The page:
When IGN last checked in with Artyom’s latest post-apocalyptic adventure Metro Exodus at E3, we were less than impressed with the technical issues that plagued our time with it and, a month before release, there are still a few signs that things aren’t totally okay. A few crashes, a few hard locks and a moment where it tried to load a save file from a totally different sequence can be put down to the fact the game was running on developmental kits, but some other bits and pieces indicated that perhaps this isn’t going to be the big breakout title for the Metro series.
There’s some really aggressive motion blur on the console version (which in this build, couldn’t be turned off) which makes turning a bit headache inducing. Guns feel heavy, movement feels awkward and bullets feel ineffective, but all of that is entirely by design. Survival in the Metro world isn’t supposed to be a walk in the park. Even with thumbstick sensitivity ramped all the way up to the top of the sliders, it still feels like Artyom is covered in a nuclear treacle. When being pursued by some ghouls through a warehouse, climbing scaffold in an attempt to get to the safety of the rooftops, I fell off a couple of times because I couldn’t turn fast enough or with enough precision. And, although a stealthy approach is recommended, I found it way too easy to rush down a pack of bandits and use the melee kill attack right in front of them, because the AI just didn’t cope with the rush-in strategy!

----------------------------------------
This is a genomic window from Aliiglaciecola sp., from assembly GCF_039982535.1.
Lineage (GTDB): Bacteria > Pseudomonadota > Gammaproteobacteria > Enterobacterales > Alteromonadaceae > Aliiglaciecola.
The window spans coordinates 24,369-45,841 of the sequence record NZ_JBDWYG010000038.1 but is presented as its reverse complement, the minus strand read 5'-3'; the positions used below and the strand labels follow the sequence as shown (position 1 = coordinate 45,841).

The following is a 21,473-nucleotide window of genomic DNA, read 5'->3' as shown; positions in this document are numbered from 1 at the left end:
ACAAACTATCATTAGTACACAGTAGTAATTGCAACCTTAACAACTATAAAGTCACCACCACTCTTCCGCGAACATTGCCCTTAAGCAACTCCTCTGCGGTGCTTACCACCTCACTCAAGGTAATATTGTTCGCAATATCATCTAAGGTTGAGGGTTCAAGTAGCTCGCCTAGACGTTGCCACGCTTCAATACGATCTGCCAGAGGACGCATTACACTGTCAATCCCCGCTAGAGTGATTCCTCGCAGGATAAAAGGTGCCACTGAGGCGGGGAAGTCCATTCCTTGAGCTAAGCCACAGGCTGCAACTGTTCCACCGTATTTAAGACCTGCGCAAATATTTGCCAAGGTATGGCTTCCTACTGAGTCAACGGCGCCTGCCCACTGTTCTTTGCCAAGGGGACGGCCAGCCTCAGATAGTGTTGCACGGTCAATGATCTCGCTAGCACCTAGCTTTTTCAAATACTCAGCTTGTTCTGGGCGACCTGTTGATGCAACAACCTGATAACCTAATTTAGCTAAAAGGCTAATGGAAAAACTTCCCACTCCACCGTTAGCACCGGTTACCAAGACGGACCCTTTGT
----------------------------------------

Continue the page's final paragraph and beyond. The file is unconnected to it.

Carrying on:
The desert is one of the larger areas seen so far, a vast wasteland that is best explored with a vehicle.
When the crew rides the train into the Caspian Desert, the summertime backdrop to the latest area shown off, and it’s about as far removed from the bleak urban areas of the previous Metro games as you can get. The desert is one of the larger areas seen so far, a vast wasteland that is best explored with a vehicle – a beaten-up old camper van that you ‘acquire’ from a raid on a bandit settlement, during a pretty impressive looking storm sequence. It was during this section that the promise of the move to more open levels starts to show. Being able to sneak up behind a bunch of raiders waiting to ambush and stabbing them up before they have a chance to react is a real strategy when you’re working with a landscape that will allow you to hide and move between bits of cover.
For a desert, it’s surprisingly varied. A battle through a trap-filled cave network leads to a clifftop firefight outside of a huge lighthouse, before you discover a few abandoned buildings full of mutated beasts – a section that is a bit more ‘traditional Metro.’ However, the jump to more ‘open’ levels doesn’t really add much to the proceedings other than a bit of a walk/drive between missions, and it’s still ultimately funneling you to specific areas and some admittedly quite cool set pieces.
Being able to craft ammo and first aid adds a survival element, but it’s refreshingly simple. While Fallout has you picking up all sorts of useless rubbish, anything you scavenge is split up into two categories, for technology and science, essentially, and Artyom can access his crafting backpack at any point. Sure, you’re going to have to find a safe space to get this all sorted out, but it means that you’ve got a means to combat the constant struggle for bullets – getting caught short during a firefight isn’t uncommon, so you’ve got to think on your feet, grabbing upgrades and enemy weapons to stay in the fight.
It’s hard to say whether Metro Exodus will change the series’ reputation as a bit of a cult title. It’s a stunning looking game, and it’s going to be interesting to see if the finished product can pull in some new fans.